Commentary on John 14:7-14
Once again we have to be thankful for a disciple’s question. Jesus has just said that those who really know him also know his Father. In fact, he says, they have already seen him. But, after all this talk about the Father, Philip, the naive one, is puzzled. “Show us this Father you are always talking about. That is all we ask.” Perhaps, like some of the other Jews, he was expecting some dramatic sign, some striking manifestation of the Father.
“Philip,” Jesus replies patiently, “whoever has seen me has seen the Father… Do you not believe that I am in the Father and the Father is in me?… Believe me that I am in the Father and the Father is in me, or else, believe because of the works I do.” Philip still lacked that faith that could see the Father clearly working in and through Jesus.
Of course, what Jesus says has to be understood properly. In a sense, when we see Jesus we do see the Father; but, in another sense, we do not see the Father, at least not fully. When Jesus speaks, the Father speaks; when Jesus forgives, the Father forgives; when Jesus heals, the Father heals; when Jesus gives life, it is the Father who gives life.
Jesus is the Word of God; he is the utterance of God; he is God expressing himself and communicating himself to us. In his person, Jesus is totally united with the Father. But in Jesus’ humanity, which is where we meet him, the Father only comes through in the dimmest fashion. As Paul wrote to the Christians of Corinth: “At present we see indistinctly, as in a mirror, but then face to face. At present I know partially; then I shall know fully as I am known” (1 Corinthians 13:12).
The love that Jesus shows is the love of the Father but, limited by his human nature, it is only the faintest image of the full reality of that love. It is important for us to understand this. That is why Jesus calls himself the Way; he is the Way not the End. The Father is the end and goal of all living.
And so Jesus goes on to make a statement that at first seems strange. “The one who has faith in me will do the works I do, and greater far than these. Why? Because I go to the Father.” How can we possible do greater, far greater things than Jesus? Yet, in a way, it is very true.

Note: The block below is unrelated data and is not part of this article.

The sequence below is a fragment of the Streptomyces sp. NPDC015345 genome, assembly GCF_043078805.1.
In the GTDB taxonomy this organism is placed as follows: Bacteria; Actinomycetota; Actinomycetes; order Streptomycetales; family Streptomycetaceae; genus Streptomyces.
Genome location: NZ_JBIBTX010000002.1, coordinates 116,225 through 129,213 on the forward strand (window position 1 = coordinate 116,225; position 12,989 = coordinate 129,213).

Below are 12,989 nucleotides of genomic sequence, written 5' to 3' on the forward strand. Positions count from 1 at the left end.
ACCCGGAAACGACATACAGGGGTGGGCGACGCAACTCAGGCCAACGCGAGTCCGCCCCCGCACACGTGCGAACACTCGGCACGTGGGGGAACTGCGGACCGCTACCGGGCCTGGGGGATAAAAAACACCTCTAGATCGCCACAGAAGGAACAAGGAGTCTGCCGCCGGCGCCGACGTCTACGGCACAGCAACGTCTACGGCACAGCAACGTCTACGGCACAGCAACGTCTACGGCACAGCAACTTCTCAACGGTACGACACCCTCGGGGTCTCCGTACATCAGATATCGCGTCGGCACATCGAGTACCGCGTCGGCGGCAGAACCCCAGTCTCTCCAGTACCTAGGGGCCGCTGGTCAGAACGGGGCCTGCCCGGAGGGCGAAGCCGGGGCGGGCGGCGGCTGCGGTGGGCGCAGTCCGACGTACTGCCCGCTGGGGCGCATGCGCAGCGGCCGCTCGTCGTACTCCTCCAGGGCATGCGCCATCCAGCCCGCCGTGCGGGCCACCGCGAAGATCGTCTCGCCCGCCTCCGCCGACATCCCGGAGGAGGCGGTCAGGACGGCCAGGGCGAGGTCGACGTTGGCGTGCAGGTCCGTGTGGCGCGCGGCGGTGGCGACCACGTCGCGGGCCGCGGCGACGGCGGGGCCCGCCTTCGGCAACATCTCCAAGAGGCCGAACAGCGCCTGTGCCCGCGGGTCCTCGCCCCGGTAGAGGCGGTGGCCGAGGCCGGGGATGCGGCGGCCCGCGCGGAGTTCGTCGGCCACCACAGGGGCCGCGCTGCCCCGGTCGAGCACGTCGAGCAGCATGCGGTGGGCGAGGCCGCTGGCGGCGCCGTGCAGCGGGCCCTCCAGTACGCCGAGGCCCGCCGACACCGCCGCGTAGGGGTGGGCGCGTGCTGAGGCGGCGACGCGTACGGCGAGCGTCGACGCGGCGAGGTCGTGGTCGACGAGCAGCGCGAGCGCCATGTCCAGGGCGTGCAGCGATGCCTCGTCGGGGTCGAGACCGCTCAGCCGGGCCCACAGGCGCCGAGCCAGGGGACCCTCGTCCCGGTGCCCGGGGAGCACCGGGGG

Jesus, in his time here on earth, was very limited in what he could accomplish. He lived in one very small place, probably spoke only one language, although he might have picked up a smattering of Greek; he reached relatively few people and was only intimate with a small number.
There are many Christians today who with the means of travel and communications available to them can bring the message of Jesus to far greater numbers and often more effectively. The pope in a major address or at a Christmas Mass can reach a potential audience of billions through television, radio and the newspaper. Jesus could do none of these things.
Jesus, now in his risen Body, the Church, can indeed “do far greater things” and this was made possible by his going back to the Father and passing on his work into our hands. Given the instruments at our disposal, we have a great responsibility to do that “greater work”.
But to do that work we need, of course, to rely on the help and guidance of Jesus through his Spirit. As he says in conclusion today, “Anything you ask me in my name I will do.” He has left us but is still with us.
And to pray in his name is not just to use his name like a talisman or charm. In invoking Jesus’ name we also fully identify ourselves with his Way and his will. It is not an invitation to make any kind of arbitrary request to suit our own personal whims. Primarily, it is to ask his help in spreading his Gospel. That is a prayer which he will surely answer.